In a preferred embodiment of the prevent invention, the controller 26 comprises a microcomputer. Persons skilled in the art will understand that a microcomputer is actually a coordinated system of commercially available components and associated electrical circuits and elements that can be programmed to perform a variety of desired functions. In a typical microcomputer, a central processing unit (CPU) executes an operating program stored in an erasable and electrically reprogrammable read only memory (EPROM) which also stores tables and data utilized in the program. Contained with the CPU are conventional counters, registers, accumulators, flip-flops (flags), etc., along with a precision oscillator which provides a high-frequency clock signal. The microcomputer also includes a random access memory (RAM) into which data may be temporarily stored and from which data may be read at various address locations determined by the program stored in the EPROM. These components are interconnected by appropriate address, data, and control buses.
The controller 26 is programmed to produce, in the motoring mode of operation, a control signal value on the line 19 that varies as necessary to zero any error between the value of the alternator voltage feedback signal V and a reference value that normally depends on the throttle position selected by the locomotive operator and locomotive speed. In order to implement an electrical braking mode of operation, the controller 26 is programmed to vary the value of the control signal VC as necessary to zero any error between DC link volts and a fixed braking voltage reference.
In accordance with the present invention, the above-described propulsion system includes means for protecting the traction alternator from shoot-through or short circuit conditions in ancillary equipment connected to the rectifier 13, such as, for example, one of the inverters 15. Such a fault is indicated by a rapid and sustained change in the magnitude of the voltage V at the output of rectifier 13.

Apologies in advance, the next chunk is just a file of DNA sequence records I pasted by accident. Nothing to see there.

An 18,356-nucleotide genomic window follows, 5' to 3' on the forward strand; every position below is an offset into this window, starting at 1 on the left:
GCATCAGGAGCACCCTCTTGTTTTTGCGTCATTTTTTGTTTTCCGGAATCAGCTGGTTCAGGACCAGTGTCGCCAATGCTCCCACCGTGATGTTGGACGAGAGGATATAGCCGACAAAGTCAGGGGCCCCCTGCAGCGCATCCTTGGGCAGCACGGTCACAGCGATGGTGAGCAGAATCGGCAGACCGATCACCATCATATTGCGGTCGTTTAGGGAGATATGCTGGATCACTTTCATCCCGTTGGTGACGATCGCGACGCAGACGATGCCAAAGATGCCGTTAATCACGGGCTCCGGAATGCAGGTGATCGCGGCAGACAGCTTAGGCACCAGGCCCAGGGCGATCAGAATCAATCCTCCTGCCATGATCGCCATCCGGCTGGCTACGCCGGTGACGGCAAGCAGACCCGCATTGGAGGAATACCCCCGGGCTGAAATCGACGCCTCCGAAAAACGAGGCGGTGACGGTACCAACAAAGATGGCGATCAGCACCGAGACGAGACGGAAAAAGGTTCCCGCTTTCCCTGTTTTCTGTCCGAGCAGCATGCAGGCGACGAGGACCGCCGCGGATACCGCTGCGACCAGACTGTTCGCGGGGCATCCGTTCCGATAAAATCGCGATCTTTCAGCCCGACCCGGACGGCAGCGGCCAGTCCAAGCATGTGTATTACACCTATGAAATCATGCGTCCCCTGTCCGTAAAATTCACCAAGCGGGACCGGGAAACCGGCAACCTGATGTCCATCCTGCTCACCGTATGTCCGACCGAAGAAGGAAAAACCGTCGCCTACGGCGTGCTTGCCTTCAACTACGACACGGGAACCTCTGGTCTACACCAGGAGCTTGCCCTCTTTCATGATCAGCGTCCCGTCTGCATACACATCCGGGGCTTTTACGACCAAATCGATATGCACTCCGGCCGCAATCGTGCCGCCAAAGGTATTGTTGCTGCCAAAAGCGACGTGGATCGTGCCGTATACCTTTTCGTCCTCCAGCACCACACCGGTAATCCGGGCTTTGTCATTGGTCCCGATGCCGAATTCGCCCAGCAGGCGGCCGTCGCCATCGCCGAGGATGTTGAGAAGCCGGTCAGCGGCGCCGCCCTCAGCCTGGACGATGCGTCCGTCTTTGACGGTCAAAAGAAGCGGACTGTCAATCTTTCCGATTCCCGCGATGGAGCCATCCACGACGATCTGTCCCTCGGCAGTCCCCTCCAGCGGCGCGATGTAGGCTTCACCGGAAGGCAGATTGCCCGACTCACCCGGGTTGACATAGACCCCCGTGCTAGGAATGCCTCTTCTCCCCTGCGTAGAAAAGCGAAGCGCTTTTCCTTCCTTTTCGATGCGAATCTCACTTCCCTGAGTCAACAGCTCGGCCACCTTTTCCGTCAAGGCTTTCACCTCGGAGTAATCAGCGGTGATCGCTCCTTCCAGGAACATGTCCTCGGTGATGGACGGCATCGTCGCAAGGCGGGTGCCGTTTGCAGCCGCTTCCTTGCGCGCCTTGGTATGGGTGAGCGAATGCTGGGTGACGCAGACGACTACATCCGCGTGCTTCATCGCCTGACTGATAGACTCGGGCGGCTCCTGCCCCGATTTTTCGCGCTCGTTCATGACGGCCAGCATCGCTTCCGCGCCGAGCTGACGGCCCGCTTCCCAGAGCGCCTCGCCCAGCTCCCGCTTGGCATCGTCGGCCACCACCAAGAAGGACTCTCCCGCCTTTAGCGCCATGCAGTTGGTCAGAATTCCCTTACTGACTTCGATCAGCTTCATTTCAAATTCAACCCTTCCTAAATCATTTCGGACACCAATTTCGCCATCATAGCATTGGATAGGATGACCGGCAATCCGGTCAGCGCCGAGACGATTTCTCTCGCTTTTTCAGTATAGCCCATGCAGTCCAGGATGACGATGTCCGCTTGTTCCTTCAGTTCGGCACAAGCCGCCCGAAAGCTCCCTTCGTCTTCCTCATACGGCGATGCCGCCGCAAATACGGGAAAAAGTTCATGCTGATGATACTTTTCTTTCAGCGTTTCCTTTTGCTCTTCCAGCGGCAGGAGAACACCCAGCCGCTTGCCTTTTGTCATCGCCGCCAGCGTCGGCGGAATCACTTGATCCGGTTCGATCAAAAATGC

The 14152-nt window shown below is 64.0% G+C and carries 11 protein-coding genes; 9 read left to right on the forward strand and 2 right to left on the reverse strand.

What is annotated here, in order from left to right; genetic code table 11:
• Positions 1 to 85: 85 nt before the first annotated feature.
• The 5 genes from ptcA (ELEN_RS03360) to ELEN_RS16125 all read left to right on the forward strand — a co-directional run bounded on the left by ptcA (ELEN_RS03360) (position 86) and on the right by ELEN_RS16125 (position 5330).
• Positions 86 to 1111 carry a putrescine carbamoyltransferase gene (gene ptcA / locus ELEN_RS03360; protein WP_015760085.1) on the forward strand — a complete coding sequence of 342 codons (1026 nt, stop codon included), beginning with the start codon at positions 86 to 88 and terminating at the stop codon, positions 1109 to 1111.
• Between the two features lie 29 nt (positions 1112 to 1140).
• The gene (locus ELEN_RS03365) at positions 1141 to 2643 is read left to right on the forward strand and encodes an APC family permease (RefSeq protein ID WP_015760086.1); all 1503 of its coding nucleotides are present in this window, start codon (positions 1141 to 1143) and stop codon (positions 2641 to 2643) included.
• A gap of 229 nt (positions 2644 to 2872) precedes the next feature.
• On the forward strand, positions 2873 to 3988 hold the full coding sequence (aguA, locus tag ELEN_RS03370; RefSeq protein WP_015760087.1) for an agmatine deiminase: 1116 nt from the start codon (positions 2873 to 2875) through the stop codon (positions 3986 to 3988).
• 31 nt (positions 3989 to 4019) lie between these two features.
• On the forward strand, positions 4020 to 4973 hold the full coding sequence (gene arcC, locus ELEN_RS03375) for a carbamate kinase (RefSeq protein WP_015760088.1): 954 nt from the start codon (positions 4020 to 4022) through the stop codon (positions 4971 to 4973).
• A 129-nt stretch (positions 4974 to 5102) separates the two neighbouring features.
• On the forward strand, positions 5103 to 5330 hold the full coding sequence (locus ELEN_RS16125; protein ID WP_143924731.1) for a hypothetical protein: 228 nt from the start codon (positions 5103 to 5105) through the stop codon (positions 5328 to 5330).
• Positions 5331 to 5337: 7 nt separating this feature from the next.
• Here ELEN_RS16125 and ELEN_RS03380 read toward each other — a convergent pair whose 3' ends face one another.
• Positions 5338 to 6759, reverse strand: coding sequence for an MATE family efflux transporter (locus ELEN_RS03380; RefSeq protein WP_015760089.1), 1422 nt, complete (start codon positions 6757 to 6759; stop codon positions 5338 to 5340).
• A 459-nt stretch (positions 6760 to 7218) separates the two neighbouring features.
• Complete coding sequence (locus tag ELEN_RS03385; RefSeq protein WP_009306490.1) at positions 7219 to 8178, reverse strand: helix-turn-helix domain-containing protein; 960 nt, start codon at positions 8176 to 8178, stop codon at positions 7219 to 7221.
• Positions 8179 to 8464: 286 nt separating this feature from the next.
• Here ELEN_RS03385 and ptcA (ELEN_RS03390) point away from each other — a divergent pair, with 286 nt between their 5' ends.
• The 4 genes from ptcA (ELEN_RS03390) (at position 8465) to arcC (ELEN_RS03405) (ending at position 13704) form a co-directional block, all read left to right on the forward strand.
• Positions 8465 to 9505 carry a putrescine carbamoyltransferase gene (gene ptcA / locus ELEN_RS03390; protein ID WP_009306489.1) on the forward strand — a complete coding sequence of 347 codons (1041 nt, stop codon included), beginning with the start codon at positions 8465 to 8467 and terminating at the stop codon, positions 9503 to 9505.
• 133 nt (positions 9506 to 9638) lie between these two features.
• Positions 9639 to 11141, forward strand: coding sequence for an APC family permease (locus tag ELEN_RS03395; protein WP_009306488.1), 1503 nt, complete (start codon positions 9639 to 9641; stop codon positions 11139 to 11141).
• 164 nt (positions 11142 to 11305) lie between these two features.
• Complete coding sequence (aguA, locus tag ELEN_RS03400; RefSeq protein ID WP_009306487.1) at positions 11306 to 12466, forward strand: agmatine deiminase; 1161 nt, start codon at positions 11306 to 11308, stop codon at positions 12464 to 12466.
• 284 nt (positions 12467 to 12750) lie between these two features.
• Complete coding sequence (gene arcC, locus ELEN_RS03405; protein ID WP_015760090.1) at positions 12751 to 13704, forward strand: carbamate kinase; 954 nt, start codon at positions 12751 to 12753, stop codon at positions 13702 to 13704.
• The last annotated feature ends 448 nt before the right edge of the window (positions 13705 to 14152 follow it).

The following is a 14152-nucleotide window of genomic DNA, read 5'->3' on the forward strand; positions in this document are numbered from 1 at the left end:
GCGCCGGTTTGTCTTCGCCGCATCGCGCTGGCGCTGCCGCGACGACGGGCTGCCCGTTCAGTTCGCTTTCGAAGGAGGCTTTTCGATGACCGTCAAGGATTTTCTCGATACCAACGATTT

Referring now to FIG. 2, there is shown a functional block diagram of a computer program subroutine which implements the shoot-through detection and accommodation function of the present invention. One feature of the present invention is the use of existing field control regulator 17 to remove field excitation and thereby terminate generator power output without additional power interrupting hardware. The subroutine of FIG. 2 is therefore implemented in the controller 26 using existing input signals, such as rectifier output voltage V, to effect a removal and possible reversal of field excitation. The controller 26 can command regulator 17 to reverse field excitation for rapidly driving generator power output to zero.
Block 40 indicates functionally a computation of the rate of change of voltage V based upon a common derivative and filtering algorithm. However, it will be recognized that the controller 26 implements rate of change by comparing two consecutive voltage samples and dividing the difference by the time between samples to obtain the time rate of change of voltage V over short intervals such as several milliseconds depending on the sampling rate. The rate of change of voltage V, functionally indicated as an output S1 of block 40, is compared to a preselected rate-of-change threshold value S2 as indicated by block 42. The value S2 is selected to provide an initial detection of a rapid rate of change of voltage and to eliminate false detections based on changes which may arise from variations in power to the traction motors and switching of the power electronic devices in the inverter circuits 15. However, it will be recognized that rate of change alone is not an accurate detector of shoot-through conditions since a shoot-through is characterized by a rapid and substantial or sustained voltage change such as a change in excess of 100 volts.